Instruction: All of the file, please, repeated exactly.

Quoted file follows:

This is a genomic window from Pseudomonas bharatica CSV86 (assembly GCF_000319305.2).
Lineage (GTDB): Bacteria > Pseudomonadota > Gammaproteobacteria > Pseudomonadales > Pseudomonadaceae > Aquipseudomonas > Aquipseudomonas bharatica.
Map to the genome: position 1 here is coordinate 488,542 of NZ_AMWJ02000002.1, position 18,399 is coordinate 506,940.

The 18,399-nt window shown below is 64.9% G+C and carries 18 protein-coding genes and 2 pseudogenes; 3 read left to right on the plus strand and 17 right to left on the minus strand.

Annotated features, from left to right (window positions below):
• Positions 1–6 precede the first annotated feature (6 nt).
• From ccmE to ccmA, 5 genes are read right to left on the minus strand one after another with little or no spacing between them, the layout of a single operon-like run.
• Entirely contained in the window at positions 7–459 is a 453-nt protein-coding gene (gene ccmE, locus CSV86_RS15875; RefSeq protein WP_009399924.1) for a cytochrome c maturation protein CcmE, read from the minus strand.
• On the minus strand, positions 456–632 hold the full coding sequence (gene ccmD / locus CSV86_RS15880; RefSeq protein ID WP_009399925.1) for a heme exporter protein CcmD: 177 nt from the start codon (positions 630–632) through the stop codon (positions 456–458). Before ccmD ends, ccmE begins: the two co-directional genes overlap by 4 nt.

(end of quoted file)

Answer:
This is a genomic window from Pseudomonas bharatica CSV86 (assembly GCF_000319305.2).
Lineage (GTDB): Bacteria > Pseudomonadota > Gammaproteobacteria > Pseudomonadales > Pseudomonadaceae > Aquipseudomonas > Aquipseudomonas bharatica.
Map to the genome: position 1 here is coordinate 488,542 of NZ_AMWJ02000002.1, position 18,399 is coordinate 506,940.

The 18,399-nt window shown below is 64.9% G+C and carries 18 protein-coding genes and 2 pseudogenes; 3 read left to right on the plus strand and 17 right to left on the minus strand.

Annotated features, from left to right (window positions below):
• Positions 1–6 precede the first annotated feature (6 nt).
• From ccmE to ccmA, 5 genes are read right to left on the minus strand one after another with little or no spacing between them, the layout of a single operon-like run.
• Entirely contained in the window at positions 7–459 is a 453-nt protein-coding gene (gene ccmE, locus CSV86_RS15875; RefSeq protein WP_009399924.1) for a cytochrome c maturation protein CcmE, read from the minus strand.
• On the minus strand, positions 456–632 hold the full coding sequence (gene ccmD / locus CSV86_RS15880; RefSeq protein ID WP_009399925.1) for a heme exporter protein CcmD: 177 nt from the start codon (positions 630–632) through the stop codon (positions 456–458). Before ccmD ends, ccmE begins: the two co-directional genes overlap by 4 nt.